Album: sometimes i sit and think, and sometimes i just sit.
Artist: Courtney Barnett
About: 11 songs; 44 minutes
Choice: Deliberate Obfuscation
How can I not give the highest of praise to an album that has the line “give me all your money, and I’ll make some origami, honey?” Courtney Barnett’s cleverness with lyrics continues in her new album, sometimes i sit and think, and sometimes i just sit. More than any other album this year, this is the one I have most looked forward to listening to. In 2013, I named Courtney Barnett’s double EP release as one of my top ten albums for that year (it was a stretch since it wasn’t truly an album, and several of the songs had been released prior to 2012). But, I loved the songs so much that I felt that they needed to be on my list. Unless something unheard of happens between now and year’s end, this one will be high up on my 2015 list.
The album combines her oh-so-cleverly-wonderful lyrics with a garage rock noise factory and a languid vocal style that is perfect for her Australian accent. I ate this one up, just as I expected that I would.
The album opens with Elevator Operator – a song about a twenty year old who chucks off his tie and work responsibilities and heads to a rooftop at the same time a woman whose “heels are high and her bag is snakeskin; hair pulled so tight you can see her skeleton.” She challenges him not to jump (especially since he has such great skin that she would give anything for), but he comes back at her by saying she seems to be the one there to jump; he is only there because it provides him a real life SimCity vantage point. She tells the tale to a thumping drum and twanging guitars. She rocks it out. She is kind of Lucinda Williams melting into Chrissie Hynde to create the next generation of women rockstars.
Not all of the songs give you the full throttle rock sound. Some have more of a dreamy slowed-down sound. My favorite song from her first EP was Avant Gardener which detailed having a panic asthma attack and the ambulance coming to rescue her. On this album, An Illustration of Loneliness (Sleepless in New York) has a very similar vibe and also has that quieter sound. There is still a grungey guitar line that backs her as she narrates not being able to sleep and finding the cracks in the ceiling as metaphor for the lines in her own palm. She then scares herself by what she sees:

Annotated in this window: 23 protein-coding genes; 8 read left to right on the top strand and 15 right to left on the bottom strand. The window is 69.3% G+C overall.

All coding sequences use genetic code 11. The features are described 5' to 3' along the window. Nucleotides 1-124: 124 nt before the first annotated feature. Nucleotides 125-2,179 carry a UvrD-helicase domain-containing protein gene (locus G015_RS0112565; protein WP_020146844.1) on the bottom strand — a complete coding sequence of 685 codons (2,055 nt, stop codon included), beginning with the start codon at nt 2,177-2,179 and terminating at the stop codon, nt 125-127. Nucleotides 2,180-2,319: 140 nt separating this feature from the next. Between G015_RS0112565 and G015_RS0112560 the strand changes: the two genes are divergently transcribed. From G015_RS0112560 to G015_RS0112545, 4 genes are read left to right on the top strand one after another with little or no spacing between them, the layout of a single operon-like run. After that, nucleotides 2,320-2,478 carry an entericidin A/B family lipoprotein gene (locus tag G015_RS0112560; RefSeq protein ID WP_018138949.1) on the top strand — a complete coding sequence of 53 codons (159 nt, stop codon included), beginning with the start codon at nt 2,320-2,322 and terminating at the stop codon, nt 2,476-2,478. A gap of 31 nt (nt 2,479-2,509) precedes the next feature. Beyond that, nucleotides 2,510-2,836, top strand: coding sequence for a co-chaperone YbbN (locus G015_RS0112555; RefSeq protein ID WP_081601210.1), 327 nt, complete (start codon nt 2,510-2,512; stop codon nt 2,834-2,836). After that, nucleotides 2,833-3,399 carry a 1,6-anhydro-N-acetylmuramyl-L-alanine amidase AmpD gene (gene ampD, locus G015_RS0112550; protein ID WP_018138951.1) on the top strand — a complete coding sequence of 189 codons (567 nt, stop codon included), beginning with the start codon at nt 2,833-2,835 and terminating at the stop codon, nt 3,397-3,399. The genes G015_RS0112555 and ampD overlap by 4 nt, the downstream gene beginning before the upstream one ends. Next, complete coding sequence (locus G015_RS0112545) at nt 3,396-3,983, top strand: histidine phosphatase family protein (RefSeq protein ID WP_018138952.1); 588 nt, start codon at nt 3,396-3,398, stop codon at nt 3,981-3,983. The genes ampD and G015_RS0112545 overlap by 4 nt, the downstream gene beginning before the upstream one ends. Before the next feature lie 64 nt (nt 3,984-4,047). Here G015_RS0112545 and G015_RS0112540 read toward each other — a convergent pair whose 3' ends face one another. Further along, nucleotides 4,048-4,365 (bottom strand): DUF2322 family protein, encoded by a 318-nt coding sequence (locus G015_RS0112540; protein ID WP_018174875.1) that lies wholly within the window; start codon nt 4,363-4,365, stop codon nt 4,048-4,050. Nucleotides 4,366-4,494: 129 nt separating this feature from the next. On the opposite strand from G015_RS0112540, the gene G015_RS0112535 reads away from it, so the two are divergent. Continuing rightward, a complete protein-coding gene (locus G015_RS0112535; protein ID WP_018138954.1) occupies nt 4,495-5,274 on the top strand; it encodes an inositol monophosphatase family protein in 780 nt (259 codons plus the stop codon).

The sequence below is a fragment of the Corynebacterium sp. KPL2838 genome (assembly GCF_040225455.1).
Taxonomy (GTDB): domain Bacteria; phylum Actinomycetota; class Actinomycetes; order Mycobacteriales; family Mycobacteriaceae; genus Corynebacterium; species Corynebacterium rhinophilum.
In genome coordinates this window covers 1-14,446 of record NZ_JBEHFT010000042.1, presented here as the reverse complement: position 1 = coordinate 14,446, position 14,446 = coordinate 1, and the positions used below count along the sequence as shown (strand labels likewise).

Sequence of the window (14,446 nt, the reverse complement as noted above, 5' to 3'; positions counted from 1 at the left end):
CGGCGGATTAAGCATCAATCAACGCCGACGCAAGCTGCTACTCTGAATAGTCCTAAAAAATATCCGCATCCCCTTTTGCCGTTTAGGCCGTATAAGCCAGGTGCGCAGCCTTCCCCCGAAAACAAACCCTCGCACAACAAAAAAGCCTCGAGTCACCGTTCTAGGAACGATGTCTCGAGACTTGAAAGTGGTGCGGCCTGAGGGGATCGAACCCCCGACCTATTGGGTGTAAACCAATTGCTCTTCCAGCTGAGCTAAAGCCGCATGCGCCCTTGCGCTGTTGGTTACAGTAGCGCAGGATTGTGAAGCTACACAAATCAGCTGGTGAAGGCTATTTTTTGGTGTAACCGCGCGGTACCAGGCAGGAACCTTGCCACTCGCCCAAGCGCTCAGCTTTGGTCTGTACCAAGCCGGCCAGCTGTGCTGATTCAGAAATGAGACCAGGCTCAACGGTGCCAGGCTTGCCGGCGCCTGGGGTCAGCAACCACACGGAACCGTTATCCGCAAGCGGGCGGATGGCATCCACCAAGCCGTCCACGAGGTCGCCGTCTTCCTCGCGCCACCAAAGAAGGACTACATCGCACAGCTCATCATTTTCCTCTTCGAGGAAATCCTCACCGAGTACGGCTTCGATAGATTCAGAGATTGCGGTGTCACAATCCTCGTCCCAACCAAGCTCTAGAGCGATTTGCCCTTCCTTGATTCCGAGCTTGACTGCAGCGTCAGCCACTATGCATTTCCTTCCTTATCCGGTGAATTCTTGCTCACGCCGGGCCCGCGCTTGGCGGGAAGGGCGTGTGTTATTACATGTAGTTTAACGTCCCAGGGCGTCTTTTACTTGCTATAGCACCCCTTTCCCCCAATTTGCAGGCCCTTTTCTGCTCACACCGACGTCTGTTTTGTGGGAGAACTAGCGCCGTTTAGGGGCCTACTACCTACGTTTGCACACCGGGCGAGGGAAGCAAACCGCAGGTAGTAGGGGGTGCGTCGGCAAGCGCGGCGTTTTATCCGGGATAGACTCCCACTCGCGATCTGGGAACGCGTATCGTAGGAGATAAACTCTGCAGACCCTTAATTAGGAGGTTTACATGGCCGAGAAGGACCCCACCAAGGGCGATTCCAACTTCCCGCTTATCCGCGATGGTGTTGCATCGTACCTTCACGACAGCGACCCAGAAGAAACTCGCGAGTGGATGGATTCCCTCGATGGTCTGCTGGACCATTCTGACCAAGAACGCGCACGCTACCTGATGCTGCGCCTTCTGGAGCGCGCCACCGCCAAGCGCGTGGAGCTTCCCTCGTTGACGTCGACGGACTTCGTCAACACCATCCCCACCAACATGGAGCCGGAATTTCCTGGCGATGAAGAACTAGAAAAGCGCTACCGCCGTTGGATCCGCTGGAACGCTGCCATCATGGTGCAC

I lay awake at four, staring at the wall
Counting all the cracks backwards in my best French
Reminds me of a book I skim-read in a surgery
All about palmistry, I wonder what’s in store for me
I pretend the plaster is the skin on my palms
And the cracks are representative of what is going on
I lose a breath… my love-line seems intertwined with death
As expected, this album makes me want to pay as much of attention to the words as I do the music. Each of the eleven songs on the album gives the listener a narrative – some silly; some serious. There is a girl trying to impress a boy in a public swimming pool only to end up losing consciousness by trying to hold her breath too long, then, coming to with the boy and his towel gone. Depreston follows her as she takes a look at a suburban home for sale and is overwhelmed by thinking about who lived in the space before. Dead Fox is a take on environmentalism.
Dan did not get as gushy as I did, but he agrees that this is a good listen and Courtney has it going on as a rock-n-roll gal. I could go on and on snipping and pasting lyrics, but I will just cut it here. There are just so many good ones! My advice is to listen to this one!
Next up: Tracker by Mark Knopfler